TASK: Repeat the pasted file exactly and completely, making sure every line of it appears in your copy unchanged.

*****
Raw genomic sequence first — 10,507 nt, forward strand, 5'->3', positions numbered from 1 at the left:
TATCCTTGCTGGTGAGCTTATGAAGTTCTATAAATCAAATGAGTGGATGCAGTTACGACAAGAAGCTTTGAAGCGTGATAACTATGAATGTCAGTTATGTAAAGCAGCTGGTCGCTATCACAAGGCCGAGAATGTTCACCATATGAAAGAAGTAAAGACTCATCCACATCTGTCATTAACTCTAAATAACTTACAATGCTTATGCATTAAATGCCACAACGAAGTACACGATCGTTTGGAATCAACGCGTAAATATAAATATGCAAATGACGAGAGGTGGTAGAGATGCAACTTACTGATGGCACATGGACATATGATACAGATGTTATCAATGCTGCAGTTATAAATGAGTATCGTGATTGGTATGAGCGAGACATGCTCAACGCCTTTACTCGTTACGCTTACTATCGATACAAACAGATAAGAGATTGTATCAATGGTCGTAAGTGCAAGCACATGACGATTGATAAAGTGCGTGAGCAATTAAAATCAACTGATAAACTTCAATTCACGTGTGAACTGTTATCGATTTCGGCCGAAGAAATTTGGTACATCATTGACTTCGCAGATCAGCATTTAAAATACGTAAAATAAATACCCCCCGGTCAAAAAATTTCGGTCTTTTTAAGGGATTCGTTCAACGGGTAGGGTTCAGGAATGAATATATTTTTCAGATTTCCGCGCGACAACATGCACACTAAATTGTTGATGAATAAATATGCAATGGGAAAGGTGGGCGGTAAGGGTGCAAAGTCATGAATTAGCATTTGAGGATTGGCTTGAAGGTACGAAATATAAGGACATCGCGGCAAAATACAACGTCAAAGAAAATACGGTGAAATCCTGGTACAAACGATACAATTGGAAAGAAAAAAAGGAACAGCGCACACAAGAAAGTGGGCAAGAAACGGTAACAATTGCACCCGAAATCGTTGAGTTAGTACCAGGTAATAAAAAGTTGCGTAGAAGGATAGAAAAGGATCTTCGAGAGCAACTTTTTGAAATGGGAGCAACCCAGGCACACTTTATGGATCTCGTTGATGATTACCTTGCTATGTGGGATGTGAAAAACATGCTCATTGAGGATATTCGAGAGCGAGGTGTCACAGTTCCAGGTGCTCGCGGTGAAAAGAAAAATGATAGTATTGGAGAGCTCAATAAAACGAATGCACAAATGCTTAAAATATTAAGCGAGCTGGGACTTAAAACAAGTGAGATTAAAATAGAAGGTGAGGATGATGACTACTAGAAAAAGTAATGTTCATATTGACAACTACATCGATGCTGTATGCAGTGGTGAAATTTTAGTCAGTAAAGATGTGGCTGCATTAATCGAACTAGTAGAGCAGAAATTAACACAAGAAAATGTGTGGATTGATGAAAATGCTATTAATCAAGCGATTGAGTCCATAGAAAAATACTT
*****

Raw genomic sequence first — 10,507 nt, forward strand, 5'->3', positions numbered from 1 at the left:
TATCCTTGCTGGTGAGCTTATGAAGTTCTATAAATCAAATGAGTGGATGCAGTTACGACAAGAAGCTTTGAAGCGTGATAACTATGAATGTCAGTTATGTAAAGCAGCTGGTCGCTATCACAAGGCCGAGAATGTTCACCATATGAAAGAAGTAAAGACTCATCCACATCTGTCATTAACTCTAAATAACTTACAATGCTTATGCATTAAATGCCACAACGAAGTACACGATCGTTTGGAATCAACGCGTAAATATAAATATGCAAATGACGAGAGGTGGTAGAGATGCAACTTACTGATGGCACATGGACATATGATACAGATGTTATCAATGCTGCAGTTATAAATGAGTATCGTGATTGGTATGAGCGAGACATGCTCAACGCCTTTACTCGTTACGCTTACTATCGATACAAACAGATAAGAGATTGTATCAATGGTCGTAAGTGCAAGCACATGACGATTGATAAAGTGCGTGAGCAATTAAAATCAACTGATAAACTTCAATTCACGTGTGAACTGTTATCGATTTCGGCCGAAGAAATTTGGTACATCATTGACTTCGCAGATCAGCATTTAAAATACGTAAAATAAATACCCCCCGGTCAAAAAATTTCGGTCTTTTTAAGGGATTCGTTCAACGGGTAGGGTTCAGGAATGAATATATTTTTCAGATTTCCGCGCGACAACATGCACACTAAATTGTTGATGAATAAATATGCAATGGGAAAGGTGGGCGGTAAGGGTGCAAAGTCATGAATTAGCATTTGAGGATTGGCTTGAAGGTACGAAATATAAGGACATCGCGGCAAAATACAACGTCAAAGAAAATACGGTGAAATCCTGGTACAAACGATACAATTGGAAAGAAAAAAAGGAACAGCGCACACAAGAAAGTGGGCAAGAAACGGTAACAATTGCACCCGAAATCGTTGAGTTAGTACCAGGTAATAAAAAGTTGCGTAGAAGGATAGAAAAGGATCTTCGAGAGCAACTTTTTGAAATGGGAGCAACCCAGGCACACTTTATGGATCTCGTTGATGATTACCTTGCTATGTGGGATGTGAAAAACATGCTCATTGAGGATATTCGAGAGCGAGGTGTCACAGTTCCAGGTGCTCGCGGTGAAAAGAAAAATGATAGTATTGGAGAGCTCAATAAAACGAATGCACAAATGCTTAAAATATTAAGCGAGCTGGGACTTAAAACAAGTGAGATTAAAATAGAAGGTGAGGATGATGACTACTAGAAAAAGTAATGTTCATATTGACAACTACATCGATGCTGTATGCAGTGGTGAAATTTTAGTCAGTAAAGATGTGGCTGCATTAATCGAACTAGTAGAGCAGAAATTAACACAAGAAAATGTGTGGATTGATGAAAATGCTATTAATCAAGCGATTGAGTCCATAGAAAAATACTT